Great news for fans of valuable vehicles, historic roadsters, celebrity cars and exquisitely designed automotive machinery: After a year-long shutdown and a $125 million overhaul, the Petersen Automotive Museum in Los Angeles reopened Dec. 6.
Hot Rod red with an overlay of 308 steel ribbon sections, the remodeled museum building was designed by architectural firm Kohn Pedersen Fox, and is intended to convey speed and motion.
"I see the ribbons as aerodynamic slipstreams going around cars, and a signal that the museum is all about things that move." Petersen chief curator Leslie Kendall told CNBC.
Inside the building, three floors of themed galleries display automotive art and artifacts, as well as more than 100 vehicles, 23 motorcycles, a few scooters and a bobsled.
There's also a driving gallery with 10 sit-down Microsoft Xbox Forza racing simulators, an interactive Pixar Car Mechanical Institute and (opening for tours in a few weeks) a storage vault with more than 125 vehicles.
The new and improved Petersen Automotive Museum is "among the most important auto museums in the country," said David Madeira, CEO of LeMay — America's Car Museum, in Tacoma, Washington.
"It complements other car museums in the world and doesn't compete or repeat," said Christian Overland, executive vice president for The Henry Ford in Dearborn, Michigan. "When it first opened in 1994, the Petersen looked at how you use cars and car culture, but now it also explores automobiles in term of artistic design and style."
— By Harriet Baskas, special to CNBC. Follow Road Warrior on Twitter at @CNBCtravel.
Posted 13 Dec. 2015
The museum's first two gallery spaces explore automotive history and car culture with more than 200 artifacts and 18 gems from the Petersen's collection, including this 1919 Ford Model T Runabout. Also in the mix are a 1927 Indian Chief motorcycle and a 1956 Chevrolet Bel Air Convertible.
There are more than 25 galleries, but "seeing all these amazing vehicles within minutes of entering the museum is going to really bowl people over," said Petersen chief curator Leslie Kendall.
Notable cars from film and television, including the 1982 Ferrari 308 GTSi driven by Tom Selleck during his run as "Magnum, P.I," and the 2004 Pontiac Aztek used during all five seasons of "Breaking Bad," are in the Hollywood Gallery. You can also see the 1971 De Tomaso Pantera given by Elvis Presley to his then-girlfriend, and a 1965 Lincoln Continental Convertible used in the HBO show "Entourage."
An almost 20-foot-long 1989 Batmobile (from Michael Keaton's run as the Dark Knight) is on display, as is a 1966 Yamaha Batcycle from the TV series that the dynamic duo evidently used "for those smaller crime-fighting jobs," Kendall said.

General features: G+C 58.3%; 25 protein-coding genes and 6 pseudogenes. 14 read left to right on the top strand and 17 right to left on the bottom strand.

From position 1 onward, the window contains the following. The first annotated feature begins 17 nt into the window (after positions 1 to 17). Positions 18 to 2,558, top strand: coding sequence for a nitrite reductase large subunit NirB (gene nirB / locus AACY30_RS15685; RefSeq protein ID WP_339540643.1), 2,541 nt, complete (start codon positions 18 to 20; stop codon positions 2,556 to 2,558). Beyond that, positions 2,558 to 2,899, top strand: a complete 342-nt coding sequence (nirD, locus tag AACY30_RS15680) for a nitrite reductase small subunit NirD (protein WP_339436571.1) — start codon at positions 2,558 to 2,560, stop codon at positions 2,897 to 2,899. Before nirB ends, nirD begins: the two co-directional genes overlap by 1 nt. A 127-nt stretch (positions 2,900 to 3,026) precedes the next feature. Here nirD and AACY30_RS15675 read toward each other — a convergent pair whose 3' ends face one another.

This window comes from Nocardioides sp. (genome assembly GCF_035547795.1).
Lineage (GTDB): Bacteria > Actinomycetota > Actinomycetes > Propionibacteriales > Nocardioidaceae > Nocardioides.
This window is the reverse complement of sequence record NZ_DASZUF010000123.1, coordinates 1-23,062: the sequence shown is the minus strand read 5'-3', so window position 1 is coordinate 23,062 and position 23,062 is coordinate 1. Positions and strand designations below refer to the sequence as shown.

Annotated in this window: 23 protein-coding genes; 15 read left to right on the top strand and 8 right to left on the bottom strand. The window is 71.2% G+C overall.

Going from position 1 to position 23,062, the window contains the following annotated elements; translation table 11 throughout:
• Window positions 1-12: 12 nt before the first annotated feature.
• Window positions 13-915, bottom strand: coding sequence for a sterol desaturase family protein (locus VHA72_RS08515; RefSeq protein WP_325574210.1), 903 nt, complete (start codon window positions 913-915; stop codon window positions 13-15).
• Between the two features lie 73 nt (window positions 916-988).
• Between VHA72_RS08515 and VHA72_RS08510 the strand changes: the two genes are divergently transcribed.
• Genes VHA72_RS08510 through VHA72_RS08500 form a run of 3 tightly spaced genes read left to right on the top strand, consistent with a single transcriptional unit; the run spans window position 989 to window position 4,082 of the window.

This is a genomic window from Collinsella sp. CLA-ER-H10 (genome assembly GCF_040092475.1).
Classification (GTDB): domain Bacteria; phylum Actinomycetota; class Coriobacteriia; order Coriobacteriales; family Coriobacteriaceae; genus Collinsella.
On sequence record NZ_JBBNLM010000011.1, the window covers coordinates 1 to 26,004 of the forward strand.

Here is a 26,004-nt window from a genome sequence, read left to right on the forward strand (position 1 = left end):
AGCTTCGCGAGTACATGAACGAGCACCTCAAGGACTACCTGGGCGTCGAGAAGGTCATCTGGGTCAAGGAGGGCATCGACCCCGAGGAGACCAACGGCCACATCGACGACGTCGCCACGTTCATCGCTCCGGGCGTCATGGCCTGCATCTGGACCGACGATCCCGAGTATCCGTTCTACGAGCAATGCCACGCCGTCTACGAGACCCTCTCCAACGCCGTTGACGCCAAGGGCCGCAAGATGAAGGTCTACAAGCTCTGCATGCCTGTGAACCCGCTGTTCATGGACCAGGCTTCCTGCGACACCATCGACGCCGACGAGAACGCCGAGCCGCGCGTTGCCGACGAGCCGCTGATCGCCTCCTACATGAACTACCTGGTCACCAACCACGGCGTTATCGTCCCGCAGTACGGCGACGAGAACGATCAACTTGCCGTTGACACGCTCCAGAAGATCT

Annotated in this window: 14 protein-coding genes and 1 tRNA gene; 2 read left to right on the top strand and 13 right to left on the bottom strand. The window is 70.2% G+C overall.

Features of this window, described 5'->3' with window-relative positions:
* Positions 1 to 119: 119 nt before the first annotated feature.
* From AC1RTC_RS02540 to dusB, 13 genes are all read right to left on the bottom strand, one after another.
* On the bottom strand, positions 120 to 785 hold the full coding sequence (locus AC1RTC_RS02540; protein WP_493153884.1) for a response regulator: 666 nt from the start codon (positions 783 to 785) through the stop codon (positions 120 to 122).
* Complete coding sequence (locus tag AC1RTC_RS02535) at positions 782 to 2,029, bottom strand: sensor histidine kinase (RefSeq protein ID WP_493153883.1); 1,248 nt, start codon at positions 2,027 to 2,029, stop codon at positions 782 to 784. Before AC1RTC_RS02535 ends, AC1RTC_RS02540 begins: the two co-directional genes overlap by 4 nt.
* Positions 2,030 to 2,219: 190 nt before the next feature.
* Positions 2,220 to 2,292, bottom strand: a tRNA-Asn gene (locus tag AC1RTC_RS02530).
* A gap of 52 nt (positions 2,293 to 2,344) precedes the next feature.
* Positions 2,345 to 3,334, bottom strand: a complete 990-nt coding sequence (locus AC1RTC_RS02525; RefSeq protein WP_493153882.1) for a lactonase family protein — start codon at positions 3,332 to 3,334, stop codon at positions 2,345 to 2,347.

BMW's Art Car program, now 40 years old, began when Alexander Calder was invited to create the livery for a 1975 BMW 3.0 CSL. Since then, other well-known artists have been invited to use the company's cars as canvases. They include Frank Stella, Roy Lichtenstein, Andy Warhol, David Hockney, Robert Rauschenberg, Jeff Koons and others. Several cars from the series are on display in this gallery.
In the "Cars" Mechanical Institute, there's a life-size version of Lightning McQueen. There are also multiple stations where other characters from the Disney/Pixar movie appear on mobile device screens to explain the principles behind automotive design and engineering.
"It's not just for kids," said Petersen curator Leslie Kendall, "A lot of adults will emerge from that exhibition saying, 'I get it now' too."
Southern California car culture, hot-rodding and the legacy of museum founder Robert E. Petersen are celebrated in the museum's Customization Gallery.
Showcases are filled with Petersen's hot rodding memorabilia, and among the cars on display are CadZZilla, a Japanese movie-monster-inspired custom car commissioned by ZZ Top guitarist Billy F. Gibbons, and this roadster built to celebrate the 50th anniversary of the 1948 debut of Petersen's "Hot Rod" magazine.
Ten of the world's most valuable and desirable silver cars (average value: $10 million), including this 1954 Ferrari 375 MM by Scaglietti first owned by film director Roberto Rossellini and his wife, Ingrid Bergman, are in the museum's Precious Metal exhibition.
"There was a time when a lot of manufacturers painted their really important cars silver," said Petersen chief curator, Leslie Randall. "It spoke to elegance, beauty and great taste."
In New York, or so the saying goes, people look at how you're dressed. In Los Angeles, however, people express themselves through — and are judged by — their cars, Randall said.
"He's right on the money," said Christian Overland, executive vice president for The Henry Ford in Dearborn, Michigan. "You can't wear your 401(k), but you can certainly drive your vehicle. And some of the vehicles in the Petersen's collection are stunning examples of luxury, design and style."
Correction: An earlier version misspelled the name of the Disney/Pixar vehicle, the Lightning McQueen. This version corrects that mistake.